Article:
(On Cable TV, December 2016) Big, colourful and bold, Horton Hears a Who! Is nonetheless a wholly average animated film. I don’t mean this as a slam: After all, the bare minimum for a kid’s movie these days is something that won’t make adults run away screaming after the fifth repetition. In this regard, Horton Hears a Who! is decently successful: There’s a lot to look at in terms of animation, and the story is serviceable enough to string along the set pieces. There’s a good moment of needle-in-a-haystack despair late in the move that’s a bit heavier than I expected for a film for young audiences. While I’m told that the film is greatly expanded from the original book, much of Dr. Seuss’s particular whimsy is captured in the film’s aesthetics. (Unfortunately, I happen to dislike the Seuss style…) Voice performances are fine, the animation is decent … but the film as a whole remains just this side of forgettable. At least it’s not actively unpleasant, and that’s already something.
(Video on Demand, December 2016) This was a nearly useless movie in more than one way. After running the shakycam trilogy to its natural conclusion, The Bourne Legacy came and went without making much of an impact, its frantic chase sequences unable to paper over a lack of ideas. Much of the same will also be said about Jason Bourne and Matt Damon’s return to the franchise. Despite intriguing concepts reflecting the modern world in a thriller (in which riots in Greece, drone surveillance and cell phone hacking are considered to be normal), the film doesn’t do much but repeat ideas previously explored in earlier entries, and does so with the nigh-unbearable quick-cutting spastic camera style that is Paul Greengrass’ biggest problem. (There was, a few weeks before the film’s release, a making-of clip showing a camera and stunt cars smoothly weaving through traffic on the Las Vegas Strip. Cruelly, this sequence has been chopped to mush in the finished film.) For a movie as smart as it thinks it is, Jason Bourne can occasionally be tone-deaf: There’s a sequence early in the film where a businessman gets a round of applause from journalists for stating “our products will never spy on you”, whereas in the real world the reaction would be raised eyebrows followed by frantic attempts to disprove him. I’m also nonplussed by the dumb decision to kill off a long-running supporting character for what is apparently no good reason. And so it is with Jason Bourne: things happen for no good reason, except printing money from a series that most people remember. At this time, it looks as if the film was a modest financial success, virtually ensuring that we’ll get another equally useless new instalment in two or three years.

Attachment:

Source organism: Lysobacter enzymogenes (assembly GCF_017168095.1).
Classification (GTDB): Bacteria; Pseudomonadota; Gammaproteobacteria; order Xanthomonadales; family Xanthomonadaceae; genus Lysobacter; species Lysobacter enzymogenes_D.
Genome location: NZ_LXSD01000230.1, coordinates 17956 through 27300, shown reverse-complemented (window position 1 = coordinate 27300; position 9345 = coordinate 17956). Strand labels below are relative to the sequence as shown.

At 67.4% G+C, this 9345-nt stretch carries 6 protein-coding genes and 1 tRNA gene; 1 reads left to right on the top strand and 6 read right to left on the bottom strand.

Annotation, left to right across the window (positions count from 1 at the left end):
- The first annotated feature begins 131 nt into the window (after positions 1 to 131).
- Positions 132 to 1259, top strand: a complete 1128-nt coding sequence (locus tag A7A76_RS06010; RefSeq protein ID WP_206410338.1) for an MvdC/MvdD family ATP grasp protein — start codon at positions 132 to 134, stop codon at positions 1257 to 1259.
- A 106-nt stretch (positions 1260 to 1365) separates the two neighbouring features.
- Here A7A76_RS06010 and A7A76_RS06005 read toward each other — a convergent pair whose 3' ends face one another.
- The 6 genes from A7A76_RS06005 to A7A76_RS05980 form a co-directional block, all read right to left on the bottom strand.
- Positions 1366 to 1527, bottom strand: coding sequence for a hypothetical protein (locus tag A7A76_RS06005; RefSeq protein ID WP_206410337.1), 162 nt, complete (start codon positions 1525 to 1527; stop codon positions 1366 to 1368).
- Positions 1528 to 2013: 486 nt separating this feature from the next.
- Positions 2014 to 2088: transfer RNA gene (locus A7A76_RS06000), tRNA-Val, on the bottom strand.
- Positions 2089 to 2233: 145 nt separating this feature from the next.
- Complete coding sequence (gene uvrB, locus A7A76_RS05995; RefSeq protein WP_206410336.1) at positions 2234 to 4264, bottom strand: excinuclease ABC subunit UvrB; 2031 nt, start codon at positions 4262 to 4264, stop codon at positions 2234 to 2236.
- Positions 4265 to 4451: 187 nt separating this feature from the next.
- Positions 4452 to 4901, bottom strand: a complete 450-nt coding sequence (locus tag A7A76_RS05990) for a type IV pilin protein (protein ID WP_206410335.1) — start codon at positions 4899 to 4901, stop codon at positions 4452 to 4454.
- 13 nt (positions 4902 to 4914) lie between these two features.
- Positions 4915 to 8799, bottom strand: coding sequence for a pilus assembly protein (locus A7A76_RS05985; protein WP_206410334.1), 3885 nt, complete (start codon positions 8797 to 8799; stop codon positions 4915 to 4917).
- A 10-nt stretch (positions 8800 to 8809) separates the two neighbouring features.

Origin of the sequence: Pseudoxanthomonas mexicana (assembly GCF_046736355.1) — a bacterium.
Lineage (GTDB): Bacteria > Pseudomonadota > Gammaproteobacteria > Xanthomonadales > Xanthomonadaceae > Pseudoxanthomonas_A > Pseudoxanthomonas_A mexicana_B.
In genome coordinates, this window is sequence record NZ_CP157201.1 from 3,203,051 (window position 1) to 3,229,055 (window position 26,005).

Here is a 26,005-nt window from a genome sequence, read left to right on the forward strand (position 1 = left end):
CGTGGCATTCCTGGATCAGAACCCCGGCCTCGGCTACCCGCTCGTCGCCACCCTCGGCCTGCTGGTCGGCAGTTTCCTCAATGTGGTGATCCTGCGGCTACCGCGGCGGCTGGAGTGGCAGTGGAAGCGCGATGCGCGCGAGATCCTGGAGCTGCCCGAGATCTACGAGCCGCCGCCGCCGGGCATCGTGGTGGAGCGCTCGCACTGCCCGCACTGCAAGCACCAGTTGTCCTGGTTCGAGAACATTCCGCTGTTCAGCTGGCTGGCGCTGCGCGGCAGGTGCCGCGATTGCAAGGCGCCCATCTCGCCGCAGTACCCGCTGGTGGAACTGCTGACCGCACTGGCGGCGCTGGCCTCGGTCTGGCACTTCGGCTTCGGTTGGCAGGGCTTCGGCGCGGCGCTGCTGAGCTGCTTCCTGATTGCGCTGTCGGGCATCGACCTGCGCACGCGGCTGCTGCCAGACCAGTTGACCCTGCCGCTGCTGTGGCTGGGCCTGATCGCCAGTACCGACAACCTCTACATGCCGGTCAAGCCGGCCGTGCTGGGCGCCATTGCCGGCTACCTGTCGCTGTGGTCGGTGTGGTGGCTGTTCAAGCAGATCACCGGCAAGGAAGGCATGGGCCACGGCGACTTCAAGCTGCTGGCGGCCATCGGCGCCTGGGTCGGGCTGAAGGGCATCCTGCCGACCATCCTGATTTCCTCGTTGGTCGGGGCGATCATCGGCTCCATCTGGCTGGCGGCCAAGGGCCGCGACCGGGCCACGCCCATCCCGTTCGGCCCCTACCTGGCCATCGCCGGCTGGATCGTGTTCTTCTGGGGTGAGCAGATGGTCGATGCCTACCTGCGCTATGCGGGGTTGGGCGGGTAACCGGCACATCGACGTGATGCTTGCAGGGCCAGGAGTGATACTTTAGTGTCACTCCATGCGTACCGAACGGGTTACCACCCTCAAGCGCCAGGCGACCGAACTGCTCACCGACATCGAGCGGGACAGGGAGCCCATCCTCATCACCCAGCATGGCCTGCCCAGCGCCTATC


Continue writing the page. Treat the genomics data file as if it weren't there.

(In French, Fourth or fifth viewing, December 2016) Surprisingly enough, I can’t find a review of National Lampoon’s Christmas Vacation in my files even though I must have watched it a handful of times before. Heck, the film has even become a Christmas tradition in my household. What’s not to love about it? It’s an itemized look at the excesses of Christmas for the middle-class, deftly zigzagging between cynical laughs and exasperated sentiment. It’s a collection of memorable sequences, each of them madcap and taken to the limits. (My hands-down favourite: the “Squirrel!” sequence) It’s a showcase for Chevy Chase, who reprises his role as the Griswold patriarch, but gives him added depth by staying home. For men, it’s an excuse to look at the combined charms of Nicolette Sheridan, Beverly D’Angelo’s green outfit and eighties-chic Julia Louis-Dreyfus. It remains very funny even today, and I suspect that its timeless charm only makes it feel even more relevant nowadays. Worth seeing again; worth seeing every year.